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NCJ Number: 169408 Find in a Library
Title: Social Consequences of Self-Control: Testing the General Theory of Crime
Journal: Criminology  Volume:35  Issue:3  Dated:(August 1997)  Pages:475-504
Author(s): T D Evans; F T Cullen; V S Burton Jr; R G Dunaway; M L Benson
Date Published: 1997
Page Count: 30
Type: Report (Study/Research)
Format: Article
Language: English
Country: United States of America
Annotation: This article assesses the effects of low self-control on crime and analogous behaviors.
Abstract: Gottfredson and Hirschi's general theory of crime has received considerable empirical support. Researchers have found that low self-control, the general theory's core concept, is related to lawbreaking and to deviant behavior considered "analogous" to crime. This article extends the research by assessing the effects of low self-control on crime and analogous behaviors and by using two distinct measures of self-control, an attitudinal measure and the analogous/behavior scale. The article also examines the claim that low self-control has effects not only on crime but also on life chances, life quality and other social consequences. Consistent with the general theory, the article finds that both measures of self-control have effects on crime, even when controlling for a range of social factors. Analysis also reveals general support for the theory's prediction of negative relationships between low self-control and social consequences other than crime--life outcomes and quality of life. Notes, tables, references, appendix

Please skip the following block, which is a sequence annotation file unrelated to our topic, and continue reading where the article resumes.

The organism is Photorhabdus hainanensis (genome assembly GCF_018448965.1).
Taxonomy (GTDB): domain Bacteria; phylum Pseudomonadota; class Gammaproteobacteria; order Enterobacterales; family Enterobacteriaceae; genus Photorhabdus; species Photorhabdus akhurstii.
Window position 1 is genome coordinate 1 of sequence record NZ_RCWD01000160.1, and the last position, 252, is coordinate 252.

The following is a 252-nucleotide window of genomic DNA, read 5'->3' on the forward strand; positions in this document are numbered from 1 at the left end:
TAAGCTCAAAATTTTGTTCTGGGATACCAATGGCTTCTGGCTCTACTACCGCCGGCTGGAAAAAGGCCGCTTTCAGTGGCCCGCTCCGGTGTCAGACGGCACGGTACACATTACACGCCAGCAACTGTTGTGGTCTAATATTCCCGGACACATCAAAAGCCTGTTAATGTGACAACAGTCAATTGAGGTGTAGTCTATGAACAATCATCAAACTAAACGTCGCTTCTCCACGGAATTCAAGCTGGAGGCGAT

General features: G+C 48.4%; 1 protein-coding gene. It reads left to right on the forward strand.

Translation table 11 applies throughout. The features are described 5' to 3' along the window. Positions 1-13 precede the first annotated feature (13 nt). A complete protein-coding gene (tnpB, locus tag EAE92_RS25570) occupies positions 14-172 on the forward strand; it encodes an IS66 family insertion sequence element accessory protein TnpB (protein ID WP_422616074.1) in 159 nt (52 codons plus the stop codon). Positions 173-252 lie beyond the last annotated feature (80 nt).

Main Term(s): Criminology
Index Term(s): Attitude measurement; Behavior patterns; Behavioral science research; Crime causes theory; Criminology theory evaluation; Deviance; Personality assessment; Psychological theories; Self concept
To cite this abstract, use the following link:
http://www.ncjrs.gov/App/publications/abstract.aspx?ID=169408

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